In order to make this work, you would need to set up a tagging station to print and apply an RFID tag to each package shipped. I assume that you would want to use a tag embedded in a label on which you could print a bar code and human-readable characters. That way, if a tag were to fail, you would have two backups.
First, you would require software to associate each tag with information about the corresponding item. In addition, you would likely need to set up portals where the packages will be loaded onto trucks, so that you would know that a package had left the depot or transshipment center. And you would require handheld readers for every truck.
What’s more, you would probably need a wireless link so that information could be updated as soon as goods were delivered, and you would require software that would manage all of the collected data.
It is difficult to provide an approximate cost without knowing the number of transshipment points that you have, as well as the number of dock doors and trucks, and the number of packages you handle. But I can offer a rough estimate of what each element might cost, giving you a ballpark figure for fully installed equipment. The actual expense could vary quite a bit, depending on a variety of factors:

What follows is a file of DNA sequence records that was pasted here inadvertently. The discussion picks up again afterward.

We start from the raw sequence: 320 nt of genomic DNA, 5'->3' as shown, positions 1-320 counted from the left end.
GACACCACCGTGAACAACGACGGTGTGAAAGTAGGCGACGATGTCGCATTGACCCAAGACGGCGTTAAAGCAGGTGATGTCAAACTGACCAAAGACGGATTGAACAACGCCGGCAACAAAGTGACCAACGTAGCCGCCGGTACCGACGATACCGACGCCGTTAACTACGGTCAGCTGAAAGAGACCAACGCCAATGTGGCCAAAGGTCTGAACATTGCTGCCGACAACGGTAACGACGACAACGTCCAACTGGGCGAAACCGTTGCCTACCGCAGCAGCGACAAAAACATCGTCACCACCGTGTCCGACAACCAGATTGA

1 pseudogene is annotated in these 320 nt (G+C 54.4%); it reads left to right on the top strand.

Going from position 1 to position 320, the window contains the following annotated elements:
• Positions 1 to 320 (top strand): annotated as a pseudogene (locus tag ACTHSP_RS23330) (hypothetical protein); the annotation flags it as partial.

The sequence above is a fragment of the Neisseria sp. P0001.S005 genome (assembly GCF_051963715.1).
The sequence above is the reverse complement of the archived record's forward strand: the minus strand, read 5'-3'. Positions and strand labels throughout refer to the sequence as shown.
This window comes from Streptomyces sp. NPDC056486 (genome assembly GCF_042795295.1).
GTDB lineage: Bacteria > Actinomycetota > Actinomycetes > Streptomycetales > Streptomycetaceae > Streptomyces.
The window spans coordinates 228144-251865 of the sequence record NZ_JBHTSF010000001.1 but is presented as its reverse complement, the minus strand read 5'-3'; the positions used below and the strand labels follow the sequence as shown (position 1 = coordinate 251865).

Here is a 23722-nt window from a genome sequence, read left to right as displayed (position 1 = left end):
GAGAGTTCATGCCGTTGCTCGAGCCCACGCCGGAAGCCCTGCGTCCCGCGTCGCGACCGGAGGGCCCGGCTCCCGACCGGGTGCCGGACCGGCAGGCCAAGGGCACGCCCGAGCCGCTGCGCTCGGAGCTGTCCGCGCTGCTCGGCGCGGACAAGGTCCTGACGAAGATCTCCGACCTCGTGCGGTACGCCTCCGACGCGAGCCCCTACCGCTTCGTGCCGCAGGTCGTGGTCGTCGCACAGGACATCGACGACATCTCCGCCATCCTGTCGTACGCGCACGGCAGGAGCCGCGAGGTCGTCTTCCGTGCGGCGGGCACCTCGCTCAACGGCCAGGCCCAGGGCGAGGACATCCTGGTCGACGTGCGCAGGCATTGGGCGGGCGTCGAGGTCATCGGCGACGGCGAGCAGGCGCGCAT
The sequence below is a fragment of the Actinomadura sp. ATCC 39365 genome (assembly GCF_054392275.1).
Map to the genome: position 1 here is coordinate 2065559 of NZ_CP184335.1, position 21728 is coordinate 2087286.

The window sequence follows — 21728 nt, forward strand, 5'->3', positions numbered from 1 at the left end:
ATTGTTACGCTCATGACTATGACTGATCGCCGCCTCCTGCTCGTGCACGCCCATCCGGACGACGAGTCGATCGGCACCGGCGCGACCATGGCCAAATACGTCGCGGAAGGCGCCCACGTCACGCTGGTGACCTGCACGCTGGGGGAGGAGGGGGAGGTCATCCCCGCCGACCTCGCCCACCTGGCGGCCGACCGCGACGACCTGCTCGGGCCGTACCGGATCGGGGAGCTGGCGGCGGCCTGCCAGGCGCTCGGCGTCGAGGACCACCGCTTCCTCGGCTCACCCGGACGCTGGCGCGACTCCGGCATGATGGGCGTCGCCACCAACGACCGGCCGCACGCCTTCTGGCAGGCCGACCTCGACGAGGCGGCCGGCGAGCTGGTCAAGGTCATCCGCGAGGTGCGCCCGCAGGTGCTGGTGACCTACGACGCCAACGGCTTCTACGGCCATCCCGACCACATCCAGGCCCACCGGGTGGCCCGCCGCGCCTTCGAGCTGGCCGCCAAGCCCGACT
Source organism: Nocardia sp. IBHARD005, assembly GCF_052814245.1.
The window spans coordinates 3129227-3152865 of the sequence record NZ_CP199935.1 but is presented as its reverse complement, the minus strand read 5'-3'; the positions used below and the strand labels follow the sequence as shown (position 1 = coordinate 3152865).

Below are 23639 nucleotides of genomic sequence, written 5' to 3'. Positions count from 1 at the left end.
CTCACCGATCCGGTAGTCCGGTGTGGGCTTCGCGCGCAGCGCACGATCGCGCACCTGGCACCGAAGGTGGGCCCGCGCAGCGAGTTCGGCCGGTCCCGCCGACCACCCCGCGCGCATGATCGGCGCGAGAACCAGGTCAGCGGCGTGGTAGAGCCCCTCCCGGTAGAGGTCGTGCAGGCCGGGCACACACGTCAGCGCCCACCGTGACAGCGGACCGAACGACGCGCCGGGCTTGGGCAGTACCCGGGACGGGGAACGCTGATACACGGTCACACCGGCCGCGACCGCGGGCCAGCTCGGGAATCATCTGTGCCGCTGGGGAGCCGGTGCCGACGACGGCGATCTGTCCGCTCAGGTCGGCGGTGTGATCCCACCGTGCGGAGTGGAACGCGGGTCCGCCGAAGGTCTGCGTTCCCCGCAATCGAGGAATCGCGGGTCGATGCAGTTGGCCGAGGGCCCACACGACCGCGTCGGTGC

• RFID labels—about 20 cents apiece
• Tagging station—$10,000, including PC, software and label printer-encoder
• RFID portal—$7,500, including frame, antennas, running coax cable and power
• Handheld—$5,000 each, including software, cradle and wireless upload link
• Enterprise software—$50,000 to $100,000 (though this is the hardest element to estimate, as it depends on the number of facilities, users and so forth)
Again, these are very rough estimates. Most vendors will offer volume discounts if you purchase a large number of tags and readers. If you require additional information, feel free to e-mail me at
—Mark Roberti, Founder and Editor, RFID Journal
Can Tags Be Activated and Deactivated as Needed? »